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Ralph Nader > In the Public Interest > Dan Quayle “Civic Justice”

J. Danforth Quayle wants to earn the $45,000 a year raise that President Bush secured for him through Congress. So he is applying his limited talents, on behalf of the big business lobby, to make life less safe and more painful for many Americans.

The mechanism for Quayle’s hunt is an entity called the President’s Council on Competitiveness, chaired by the Vice- President out of the White House. The Council is composed of top Bush appointees who dilute, delay or strike down government health and safety standards designed to save American workers, consumers and environments from damage or destruction.

When George Bush was head of a similar committee to ride roughshod over even modest government agency safety efforts, the buzz words were “regulatory relief.” That was in 1981. Thousands of human casualties later, resulting from blocked auto safety, occupational safety and other life-saving standards, the buzz word is “competitiveness” with overseas nations.

The essence of this buzz word is so fundamentally anti-patriotic that it should become a major issue in next years Presidential race. Wherever the United States is ahead of other countries in the just treatment of workers, consumers and the environment is where bush and Quayle want this country to go backward. Justice is viewed by these men as an obstacle to international corporate investment and trade. The corporations prefer foreign cheap labor without workers compensation, maternity leaves, health insurance and other benefits.

This is why Bush and Quayle are pushing for Trade Agreements with 106 nations that will make many protections of Americans vulnerable to repeal as “non‑ tariff trade barriers.” That is, bans on asbestos, pollution control standards, food safety rules, controls on industrial hazards and others would be viewed as so much tougher than many other countries as to violate the treaty’s definition of an unlawful trade barrier.

Yes, our local, state and national safety standards can be struck down by the terms of an international treaty that the U.S. has agreed to via the White House and Congress. Presently, for example, Canada is suing the U.S. under the U.S. – Canada trade agreement to overturn Washington’s ban on asbestos — a deadly cancer‑ producing substance. Canada’s argument: the asbestos ban is an unfair trade barrier keeping out its asbestos exports.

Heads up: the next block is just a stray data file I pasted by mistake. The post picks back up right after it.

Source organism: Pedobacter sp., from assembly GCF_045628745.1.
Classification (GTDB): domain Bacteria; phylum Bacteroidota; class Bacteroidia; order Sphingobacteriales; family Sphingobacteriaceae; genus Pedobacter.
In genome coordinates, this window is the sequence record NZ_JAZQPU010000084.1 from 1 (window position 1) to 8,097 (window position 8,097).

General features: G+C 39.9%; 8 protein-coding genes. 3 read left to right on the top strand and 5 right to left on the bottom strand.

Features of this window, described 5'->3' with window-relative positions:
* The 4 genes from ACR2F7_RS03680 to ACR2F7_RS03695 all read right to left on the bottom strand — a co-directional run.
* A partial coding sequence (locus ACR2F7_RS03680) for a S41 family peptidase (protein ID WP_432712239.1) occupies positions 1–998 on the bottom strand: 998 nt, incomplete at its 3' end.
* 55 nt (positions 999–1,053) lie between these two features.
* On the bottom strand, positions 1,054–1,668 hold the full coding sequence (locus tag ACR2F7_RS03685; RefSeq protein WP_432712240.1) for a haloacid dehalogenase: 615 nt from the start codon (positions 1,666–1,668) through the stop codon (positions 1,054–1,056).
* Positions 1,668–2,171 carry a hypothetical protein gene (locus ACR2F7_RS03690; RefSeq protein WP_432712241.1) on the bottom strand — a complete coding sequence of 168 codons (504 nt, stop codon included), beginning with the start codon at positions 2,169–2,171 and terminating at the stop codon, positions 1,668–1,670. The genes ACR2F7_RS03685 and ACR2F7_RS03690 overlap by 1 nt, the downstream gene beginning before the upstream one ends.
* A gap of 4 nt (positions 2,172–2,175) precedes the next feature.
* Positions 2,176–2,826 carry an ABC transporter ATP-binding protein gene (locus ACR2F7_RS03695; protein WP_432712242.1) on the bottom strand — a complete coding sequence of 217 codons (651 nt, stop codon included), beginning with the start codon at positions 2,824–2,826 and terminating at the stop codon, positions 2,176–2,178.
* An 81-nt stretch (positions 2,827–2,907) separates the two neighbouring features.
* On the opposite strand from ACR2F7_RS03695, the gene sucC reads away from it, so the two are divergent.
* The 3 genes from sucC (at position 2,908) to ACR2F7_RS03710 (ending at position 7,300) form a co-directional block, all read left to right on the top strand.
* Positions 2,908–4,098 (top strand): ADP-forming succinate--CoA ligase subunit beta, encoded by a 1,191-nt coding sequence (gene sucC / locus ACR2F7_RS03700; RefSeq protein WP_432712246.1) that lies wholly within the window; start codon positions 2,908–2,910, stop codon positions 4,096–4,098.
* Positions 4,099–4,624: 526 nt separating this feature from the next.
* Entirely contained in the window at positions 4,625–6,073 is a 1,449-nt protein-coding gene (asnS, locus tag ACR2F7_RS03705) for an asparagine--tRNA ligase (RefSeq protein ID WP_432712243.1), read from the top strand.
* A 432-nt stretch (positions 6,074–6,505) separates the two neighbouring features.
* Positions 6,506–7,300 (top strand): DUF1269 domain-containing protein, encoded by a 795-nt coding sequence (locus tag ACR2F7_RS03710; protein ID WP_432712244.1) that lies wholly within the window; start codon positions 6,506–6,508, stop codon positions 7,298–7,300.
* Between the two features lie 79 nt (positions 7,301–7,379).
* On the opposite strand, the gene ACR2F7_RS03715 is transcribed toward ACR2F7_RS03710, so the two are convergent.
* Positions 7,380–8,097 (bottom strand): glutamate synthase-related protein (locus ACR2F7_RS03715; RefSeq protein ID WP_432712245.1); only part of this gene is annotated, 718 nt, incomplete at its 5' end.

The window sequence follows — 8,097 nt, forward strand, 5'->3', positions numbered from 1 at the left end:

At the August convention in Atlanta of the American Bar Association (ABA), Dan Quayle proposed what he called “civil justice reform.” He is demanding that the already difficult task of injured people suing corporations and other perpetrators who engage in harmful wrongdoing be made much more difficult. He wants to make a worker or consumer who sues a harming company to pay the company’s lawyers fees if they lose in court. He wants to make punitive damages, as used against the Pinto fuel tank incinerations, tougher to obtain.

Quayle’s proposals before the ABA are toned down for tactical reasons. Earlier in 1986, he and Bush supported Reagan’s harsh but unsuccessful demands on Congress to limit the most seriously injured persons’ pain and suffering rights to a lifetime of only $250,000. No limitations were sought by Reagan -on insurance company premiums, profits or executive salaries — just squeeze the paraplegics. Reagan, with Bush & Quayle’s backing, also radically sought to federally reduce the authority of state judges and juries regarding the rights and compensation that could be accorded the injured and sick as they exercise their right to have their day in court.

First the Bush-Quayle regime continues Reagan’s no law and order for corporate wrongdoing by stiffing the safety and health laws, then they move to obstruct the only other outlet for justice by desperately harmed citizens — the courts.

Johnny Carson and David Letterrman make jokes about Quayle often on their nationally televised shows. But the real joke will be on the American people if they don’t throw out such cruel politicians who walk over them and their hallowed rights under the law.